In 1868, Francis E. Shober was elected as a Democrat to the Forty-first United States Congress from North Carolina’s Sixth Congressional District. However, the election was contested by his Republican opponent, Nathaniel Boyden, who accused Democrats of placing ballot boxes at the polls that were not clearly marked; of intimidating and threatening Republican voters; and circulating a race-baiting forged document –  purporting to come from the chairman of the National Republican Executive Committee – designed to discourage freedmen from voting for Boyden: If we can elect Grant we will not need the negro vote again, and we can assure you our next Congress will inaugurate a system of colonization that will remove the negro from your midst. … By all means, get the negroes to register and enroll, so that we may know their strength.

House and Senate reports are the designated class of publications by which congressional committees formally report and make recommendations to the Senate or House concerning, among other things, their investigative or oversight activities.  These reports are publicly distributed as part of the official U.S. Serial Set record of each Congress. Documents related to Boyden v. Shober appear in the 41st Congressional Serial Set. Among several others, Ransom Miller gave testimony in the matter in Salisbury, North Carolina:

Ransom Miller testimony

In April 1870, the House of Representatives investing the matter eported that although there was probably some minor intimidation and fraud, there was not enough to change the results of the election. Shober was seated and re-elected in 1870.

Adapted in part from http://ncpedia.org/biography/shober-francis-edwin

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Maternal Kin, Newspaper Articles, North Carolina, Photographs

A terrible thought ….

I ran across this article in the 19 May 1933 edition of the Statesville Landmark detailing the tragic death of a boy playing in the Green Street (then Union Grove) cemetery.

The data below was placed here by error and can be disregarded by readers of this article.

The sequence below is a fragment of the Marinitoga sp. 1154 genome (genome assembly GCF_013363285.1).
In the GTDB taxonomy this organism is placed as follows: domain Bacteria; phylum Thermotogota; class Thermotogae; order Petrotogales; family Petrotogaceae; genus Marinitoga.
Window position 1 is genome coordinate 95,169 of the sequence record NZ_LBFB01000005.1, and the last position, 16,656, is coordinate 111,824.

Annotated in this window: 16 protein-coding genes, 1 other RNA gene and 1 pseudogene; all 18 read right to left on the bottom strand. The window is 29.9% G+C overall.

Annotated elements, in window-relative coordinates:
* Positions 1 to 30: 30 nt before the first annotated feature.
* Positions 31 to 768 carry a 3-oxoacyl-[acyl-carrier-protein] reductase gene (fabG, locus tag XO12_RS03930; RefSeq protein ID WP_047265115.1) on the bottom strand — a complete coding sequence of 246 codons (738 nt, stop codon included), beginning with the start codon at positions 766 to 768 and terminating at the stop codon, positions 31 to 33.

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“… Five pieces of marble — two in the base, two parallel upright pieces, seven inches apart, and a horizontal top piece.”

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I been all through this cemetery. There are relatively few markers there. This, however, still stands. It is the double headstone of my great-great-grandfather John W. Colvert and his wife Adeline Hampton Colvert. Though it is possible that there once were others, it is now the only one of its kind in Green Street. Was this the monument that killed Noisey Stevenson?

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Enslaved People, Maternal Kin, North Carolina, Photographs, Religion

Roadtrip chronicles, no. 6: Western Rowan County churches.

In Church Home, no. 9, I wrote about Back Creek Presbyterian, the church that my great-great-great-great-grandfather Samuel McNeely helped found and lead. I wanted to see this lovely edifice, erected in 1857, for myself:

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And I wanted to walk its cemetery. I didn’t expect to see the graves of any of its many enslaved church members there, but thought I might find Samuel McNeely or his son John W. Dozens of McNeelys lie here, many John’s close kin and contemporaries, but I did not find markers for him or his father. (I later checked a Back Creek cemetery census at the Iredell County library. They are not listed.)

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Within a few miles of Back Creek stands its mother church, Thyatira Presbyterian. This lovely building was built 1858-1860, but the church dates to as early as 1747. There are McNeelys in Thyatira’s cemetery, too, and this is the church Samuel originally attended.

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Just up White Road from Thyatira is Mount Zion Missionary Baptist Church. I visited its cemetery in December 2013 and took photos of the the graves of descendants of Joseph Archy McNeely (my great-great-grandfather Henry McNeely‘s nephew), Mary Caroline McConnaughey Miller and John B. McConnaughey (siblings of Henry’s wife, my great-great-grandmother Martha Miller McNeely.) Green Miller and Ransom Miller’s lands were in the vicinity of this church.

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Photos taken by Lisa Y. Henderson, February 2015.

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Enslaved People, Maternal Kin, North Carolina, Oral History, Photographs

Roadtrip chronicles, no. 5: Daltonia.

I saw that big, block of a white house, but I didn’t know what I was looking at. And, really, I wasn’t even much looking at it, because my whole attention was zeroed on a small building a couple hundred feet beside and behind it. A one and-a-half story log cabin sitting on fieldstone piers, mud-chinked, with a small window in the gable ends and centered front door. In pristine condition. What was this?

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I turned to P.P., who shifted uncomfortably in her seat. “I don’t even want to say this,” she started, “but it’s true. It’s just so ugly.”

“Please do. Please do,” I said quickly.

“Well, the official story is that’s where the Daltons lived while they were building the house.”

The house — oh. This was Daltonia.